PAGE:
Tom's Blog

Wednesday, February 28, 2018

An interesting phenomenon of grassland fire behavior

Yesterday (February 27, 2018) we did the annual burn of the tallgrass prairie on the south slope of Pleasant Valley Conservancy State Natural Area.

Because of the extensive bur oak savanna on the upper ridge, most of the burn was conducted as a backfire. However, there are no trees on most of the lower slope so to speed up the process, a headfire was used.

The principle fuel is little bluestem and Indian grass, with a few patches of big bluestem.

Yesterday the wind was gusty and variable, so that the grass burned either quietly or in quick bursts as the wind intensity varied. The photo below is typical of the headfire.

Headfire behavior. The flame has just been caught by a sudden gust of east wind (0648.jpg)

After the burn was over, Kathie noticed that on the lower slope the fire residue was in narrow linear strips, with white ash alternating with black ash (black char).

According to the fire literature, white ash is a product of complete combustion and black ash is the result of incomplete combustion. I assume that when a strong gust of wind passed over the burning grass, the burn temperature rose and complete combustion occurred, leading to white ash. When the wind was less strong, the temperature was less, and incomplete combustion produced black ash. The interesting thing is that there were several alternating strips of white and black.

The smoke in the photo below shows the linearity of the wind.

Fire behavior showing possible origin of the linear strips. The flames have just been caught by the wind. (0640.jpg)

Unfortunately, I did not get a photo of the long linear strips, but the photo below shows short strips of white and black ash from the same burn.
Bank of grass that has just been burned showing short strips of white and black ash (0620.jpg)
White ash is primarily inorganic substances such as potassium hydroxide, potassium carbonate, and non-alkali substances such as chloride and sulfate salts. The fragile leaf structure may be maintained temporarily but quickly disintegrates. Black ash (char) is primarily amorphous carbon.

Per NOAA, Feb 27 noon was 55 F and 55% RH. Wind 8-10 mph from south. However, at PVC, the wind often shifted to the east.

Saturday, February 17, 2018

Measuring the canopy coverage of an oak savanna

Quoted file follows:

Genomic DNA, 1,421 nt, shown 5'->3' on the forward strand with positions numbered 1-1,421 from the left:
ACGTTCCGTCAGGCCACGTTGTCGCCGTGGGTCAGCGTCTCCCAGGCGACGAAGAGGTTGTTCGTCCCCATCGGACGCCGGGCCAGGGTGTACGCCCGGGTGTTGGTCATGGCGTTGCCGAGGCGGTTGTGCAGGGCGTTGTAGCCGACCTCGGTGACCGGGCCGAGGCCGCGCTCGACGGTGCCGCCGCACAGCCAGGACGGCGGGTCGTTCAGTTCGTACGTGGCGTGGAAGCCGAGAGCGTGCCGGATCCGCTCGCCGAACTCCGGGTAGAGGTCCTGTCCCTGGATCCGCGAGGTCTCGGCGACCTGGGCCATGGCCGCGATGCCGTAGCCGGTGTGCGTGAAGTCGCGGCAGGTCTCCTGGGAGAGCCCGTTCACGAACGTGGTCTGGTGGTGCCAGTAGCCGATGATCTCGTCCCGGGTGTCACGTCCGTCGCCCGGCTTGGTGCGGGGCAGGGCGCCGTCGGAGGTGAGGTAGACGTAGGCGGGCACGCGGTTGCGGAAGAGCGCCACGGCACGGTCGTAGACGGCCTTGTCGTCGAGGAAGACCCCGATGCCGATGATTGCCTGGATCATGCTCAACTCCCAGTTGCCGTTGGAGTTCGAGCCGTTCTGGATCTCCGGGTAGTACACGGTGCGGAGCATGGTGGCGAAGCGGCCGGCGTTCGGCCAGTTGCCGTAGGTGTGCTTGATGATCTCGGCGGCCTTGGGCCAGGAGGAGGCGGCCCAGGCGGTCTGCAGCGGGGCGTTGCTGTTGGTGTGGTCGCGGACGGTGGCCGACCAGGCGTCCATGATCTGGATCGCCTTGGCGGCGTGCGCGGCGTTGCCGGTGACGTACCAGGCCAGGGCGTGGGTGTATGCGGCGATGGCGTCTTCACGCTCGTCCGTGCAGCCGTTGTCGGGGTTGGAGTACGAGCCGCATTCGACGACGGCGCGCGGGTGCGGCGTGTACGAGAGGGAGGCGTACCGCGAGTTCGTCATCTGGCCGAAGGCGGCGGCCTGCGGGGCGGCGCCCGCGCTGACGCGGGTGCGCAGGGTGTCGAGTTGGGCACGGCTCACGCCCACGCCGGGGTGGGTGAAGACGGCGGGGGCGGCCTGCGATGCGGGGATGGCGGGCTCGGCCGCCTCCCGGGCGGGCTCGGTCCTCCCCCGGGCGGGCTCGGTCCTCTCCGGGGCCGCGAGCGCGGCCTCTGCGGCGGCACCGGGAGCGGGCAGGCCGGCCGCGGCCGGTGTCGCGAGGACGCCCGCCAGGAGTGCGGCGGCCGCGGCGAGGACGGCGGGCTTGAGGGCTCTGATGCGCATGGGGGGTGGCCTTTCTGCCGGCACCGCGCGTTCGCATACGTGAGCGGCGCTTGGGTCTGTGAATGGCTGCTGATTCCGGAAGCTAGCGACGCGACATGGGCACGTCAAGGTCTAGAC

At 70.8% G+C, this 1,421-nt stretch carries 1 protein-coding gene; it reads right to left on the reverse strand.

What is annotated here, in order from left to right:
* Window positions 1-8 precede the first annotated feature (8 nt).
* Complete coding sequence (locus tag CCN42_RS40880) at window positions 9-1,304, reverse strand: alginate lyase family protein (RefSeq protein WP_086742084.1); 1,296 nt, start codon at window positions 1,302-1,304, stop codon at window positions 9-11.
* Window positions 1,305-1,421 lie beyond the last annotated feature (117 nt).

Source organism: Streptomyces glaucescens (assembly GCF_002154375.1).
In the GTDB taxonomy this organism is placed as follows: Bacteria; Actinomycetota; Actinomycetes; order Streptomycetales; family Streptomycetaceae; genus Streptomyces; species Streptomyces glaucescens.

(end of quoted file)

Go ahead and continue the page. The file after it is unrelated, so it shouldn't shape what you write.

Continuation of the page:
Typical open canopy of a savanna. This is a July view of the northwest side of Unit 10.

Quite a few methods for measuring a forest canopy cover exist, but on-the-ground methods are very time-consuming. However, with a good air photo, the analysis can be done very easily with GIS.

At Pleasant Valley Conservancy we have over 40 acres of high-quality oak savanna and a similar amount of oak woodland. Because of the heterogeneity of PVC, the canopy cover varies widely. I was interested in determining the coverage of some different sites and I was also interested in observing the changes in canopy coverage with time.

The general procedure in ArcMap was to overlay a digital grid of dots over an air photo whose sites are delineated, and count the percentage of dots that are over trees. However, because dots are difficult to see against the tree background, I used triangles, with the lower right corner of the triangle used as the “dot”. I created the grid in Corel Draw, saved it as a GIF file, and imported it into ArcMap as a layer.

I used air photos from various years to give a wide time series. The oldest air photo was from 1937. I adjusted the contrast and brightness so that the tree images were sharp. Color photos were converted to B/W.

Previously I had created a GIS layer that had the outlines of each management unit. Thus, I could determine the canopy cover for any PVC area. The photo shows the digital grid and management  units on top of the 1937 air photo.

A portion of PVC showing the dot overlay of the 1937 air photo. The lower right corner of the triangle was considered to be the "dot".
The Unit labels can be turned off when doing the measurements.

The accuracy of this technique depends on the density of the digital grid, and the ability to recognize the edge of the tree canopy. Some air photos were better than others, but all were of sufficient quality for my purposes.

% canopy coverage


Prairie remnant
Bur oak savanna
Bur oak savanna
Bur oak savanna
Bur oak savanna
Bur oak savanna
White oak savanna

The drastic change from 1937 to 1990 shows what happens in the absence of fire. We started clearing the bad stuff in 1998 and by 2005 we had most of PVC cleared. In most units, the canopy cover is lower in 2005 than it was in 1937, probably reflecting the extent of our restoration work. As expected, there is little change between 2005 and 2010.

Another procedure for canopy analysis is on-the-ground vertical photography with a fish-eye lens. This makes it possible to determine the canopy coverage at any site. I used this procedure when I was studying the distribution of purple milkweed, a classic savanna species. Most of the sites where purples were established had about 50% coverage. 

An image of a purple milkweed site with a superimposed grid is shown in the photo below.

Vertical image taken with a fish-eye lens.
Each grid corner represents a dot".
I estimated 55% coverage for this image.